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Block scripted hacking

Problem: When I look through my logs, I see lots of apparent scripting hacking attempts
Situation: I have a pretty good firewall and work to practice secure computing, but it still irritates me to see all the attempts and I worry that what I don't see will be the effective next step that I didn't prepare for
Solution: I run a couple tools that block potential hackers when the attempts start happening.

First, I use a good firewall. That's pretty essential, but I do want a few services exposed to the Internet and those include web pages and ssh access. I keep my software up to date, try to ensure that what I do myself is carefully designed to prevent hacking and use good passwords. Just to add an extra level of security, I don't even allow root to log in remotely via ssh. I try to avoid running anything with a strong potential security risk like phpmyadmin.

As a result, when my logs show attempts to access my website at /phpmyadmin or such, or they show repeated attempts to log into ssh with invalid usernames, I know I'm seeing a hacking attempt and the odds are that it wouldn't get in anyway.

Yet it annoys me.

I added some software called "fail2ban" which keeps an eye on attempted logins and temporarily bans any IP addresses that make a nuisance of themselves. Since I started using it, I saw hacking attempts drop from thousands do a couple dozen tries.

Still it annoys me.

I could probably customize fail2ban further and get rid of even more annoyances, but at this point, I decided to do my own custom solution so that it would do exactly what want for my system in exactly the way I like.

Toward that end, I created a script that runs all the time I called scan_for_evil_ip.bash which looks for things in my webserver log that are indicators of an attempt to access something might be exploitable. I don't care that I'm not exploitable in that way, I do care that I see it all the time in my logs and I do care that I might miss something that they would later find.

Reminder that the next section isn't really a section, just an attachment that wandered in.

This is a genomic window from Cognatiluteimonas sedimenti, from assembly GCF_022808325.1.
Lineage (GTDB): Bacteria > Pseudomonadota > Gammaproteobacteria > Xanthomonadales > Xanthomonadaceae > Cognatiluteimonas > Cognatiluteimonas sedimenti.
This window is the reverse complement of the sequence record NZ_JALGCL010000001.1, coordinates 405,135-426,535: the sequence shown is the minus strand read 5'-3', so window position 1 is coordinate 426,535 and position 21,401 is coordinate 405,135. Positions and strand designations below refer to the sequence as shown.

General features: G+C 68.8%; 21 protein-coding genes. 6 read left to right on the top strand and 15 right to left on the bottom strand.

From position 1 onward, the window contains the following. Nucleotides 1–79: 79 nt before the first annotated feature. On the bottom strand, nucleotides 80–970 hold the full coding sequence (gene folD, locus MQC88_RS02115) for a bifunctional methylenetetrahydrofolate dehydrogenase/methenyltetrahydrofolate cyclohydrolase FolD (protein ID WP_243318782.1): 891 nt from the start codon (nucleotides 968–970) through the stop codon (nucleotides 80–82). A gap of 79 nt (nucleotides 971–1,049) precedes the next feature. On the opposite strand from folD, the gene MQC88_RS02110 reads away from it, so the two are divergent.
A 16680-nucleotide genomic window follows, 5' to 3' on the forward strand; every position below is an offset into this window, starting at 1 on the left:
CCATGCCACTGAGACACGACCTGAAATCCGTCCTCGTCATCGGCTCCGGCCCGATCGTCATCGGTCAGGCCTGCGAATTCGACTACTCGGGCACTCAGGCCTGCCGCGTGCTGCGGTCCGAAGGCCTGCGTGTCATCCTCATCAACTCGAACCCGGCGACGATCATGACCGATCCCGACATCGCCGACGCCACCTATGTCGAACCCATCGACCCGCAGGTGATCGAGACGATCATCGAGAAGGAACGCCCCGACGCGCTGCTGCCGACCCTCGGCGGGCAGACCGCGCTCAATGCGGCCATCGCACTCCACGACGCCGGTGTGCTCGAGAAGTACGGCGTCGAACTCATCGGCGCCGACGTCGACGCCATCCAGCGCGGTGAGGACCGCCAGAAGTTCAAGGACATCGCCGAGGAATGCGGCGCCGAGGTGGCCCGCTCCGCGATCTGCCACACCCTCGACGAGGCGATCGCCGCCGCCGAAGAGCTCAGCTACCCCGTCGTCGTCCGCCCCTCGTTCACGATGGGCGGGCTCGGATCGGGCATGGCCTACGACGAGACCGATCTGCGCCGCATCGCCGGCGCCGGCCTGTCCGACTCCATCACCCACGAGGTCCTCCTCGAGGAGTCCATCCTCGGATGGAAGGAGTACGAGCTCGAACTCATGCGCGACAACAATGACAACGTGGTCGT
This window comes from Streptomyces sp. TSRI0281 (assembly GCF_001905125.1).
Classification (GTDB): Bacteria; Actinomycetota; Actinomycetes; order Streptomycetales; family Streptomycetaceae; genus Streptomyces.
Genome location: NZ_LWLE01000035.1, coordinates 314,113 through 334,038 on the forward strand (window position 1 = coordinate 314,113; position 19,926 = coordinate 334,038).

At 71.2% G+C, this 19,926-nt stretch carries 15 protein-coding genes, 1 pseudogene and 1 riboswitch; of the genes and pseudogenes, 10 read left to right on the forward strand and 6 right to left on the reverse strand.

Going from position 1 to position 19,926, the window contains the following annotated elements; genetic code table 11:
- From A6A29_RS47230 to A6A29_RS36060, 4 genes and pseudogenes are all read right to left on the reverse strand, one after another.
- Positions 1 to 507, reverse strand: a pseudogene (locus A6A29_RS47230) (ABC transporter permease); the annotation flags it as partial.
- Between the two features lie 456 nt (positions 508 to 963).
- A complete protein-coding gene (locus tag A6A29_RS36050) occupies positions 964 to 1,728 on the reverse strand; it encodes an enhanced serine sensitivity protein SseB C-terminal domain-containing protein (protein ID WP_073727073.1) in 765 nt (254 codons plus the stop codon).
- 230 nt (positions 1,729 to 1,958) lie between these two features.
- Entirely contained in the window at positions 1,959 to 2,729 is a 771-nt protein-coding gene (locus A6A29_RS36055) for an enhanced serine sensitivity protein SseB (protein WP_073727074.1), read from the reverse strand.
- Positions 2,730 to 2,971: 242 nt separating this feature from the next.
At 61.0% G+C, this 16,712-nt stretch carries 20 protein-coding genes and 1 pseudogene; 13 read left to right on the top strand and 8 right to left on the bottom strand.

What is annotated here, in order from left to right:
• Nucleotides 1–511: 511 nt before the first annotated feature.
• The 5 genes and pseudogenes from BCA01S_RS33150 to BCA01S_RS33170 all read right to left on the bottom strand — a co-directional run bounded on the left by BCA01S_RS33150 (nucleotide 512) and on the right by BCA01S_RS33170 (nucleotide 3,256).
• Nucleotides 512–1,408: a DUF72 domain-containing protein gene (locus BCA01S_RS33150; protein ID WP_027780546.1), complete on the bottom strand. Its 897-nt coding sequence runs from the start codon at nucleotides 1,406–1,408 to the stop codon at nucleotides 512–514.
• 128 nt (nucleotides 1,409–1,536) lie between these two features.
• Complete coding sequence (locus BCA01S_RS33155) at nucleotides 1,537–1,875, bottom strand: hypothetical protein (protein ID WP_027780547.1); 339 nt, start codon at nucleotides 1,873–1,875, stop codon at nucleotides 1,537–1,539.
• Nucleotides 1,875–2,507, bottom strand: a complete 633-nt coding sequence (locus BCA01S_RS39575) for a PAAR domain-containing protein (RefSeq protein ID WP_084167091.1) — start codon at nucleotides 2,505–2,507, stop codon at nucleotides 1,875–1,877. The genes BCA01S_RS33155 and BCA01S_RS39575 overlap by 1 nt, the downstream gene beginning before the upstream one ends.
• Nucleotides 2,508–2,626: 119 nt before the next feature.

The script scan_for_evil_ip.bash has a list of entries I store in a text file called bad_words which it looks for in my webserver logs. If it finds somebody trying to access one of those entries, it adds them to a permanent ban list file and blocks them if they weren't already blocked.

I also run a script I call scan_ssh_for_brutes.bash which examines the ssh logs. I haven't trusted it to run all the time yet, but probably soon will. It has a couple IPs that I know should never be blocked but if it finds any other attempts to use names to login which don't exist on my system, then it blocks that IP and adds the IP to the permanent ban list file.

The software, examples and descriptions are free to use to the best of my knowledge, but that doesn't mean you really can or should. Any attempt to use any of these examples is done at your own risk and you accept that risk as being yours alone if you should try. As much as I try to make my examples safe to use, they might still cause serious problems and you acknowledge and accept all such risk with no expectation that I'll fix anything if something goes wrong, no matter how horribly. If it turns out that you didn't have the right to do it, or I didn't have the rights to offer it or something else goes wrong, you acknowledge that is your problem and not mine and agree not to hold me responsible.
Boyce Crownover,
Mar 7, 2012, 8:09 PM
Boyce Crownover,
Mar 7, 2012, 8:09 PM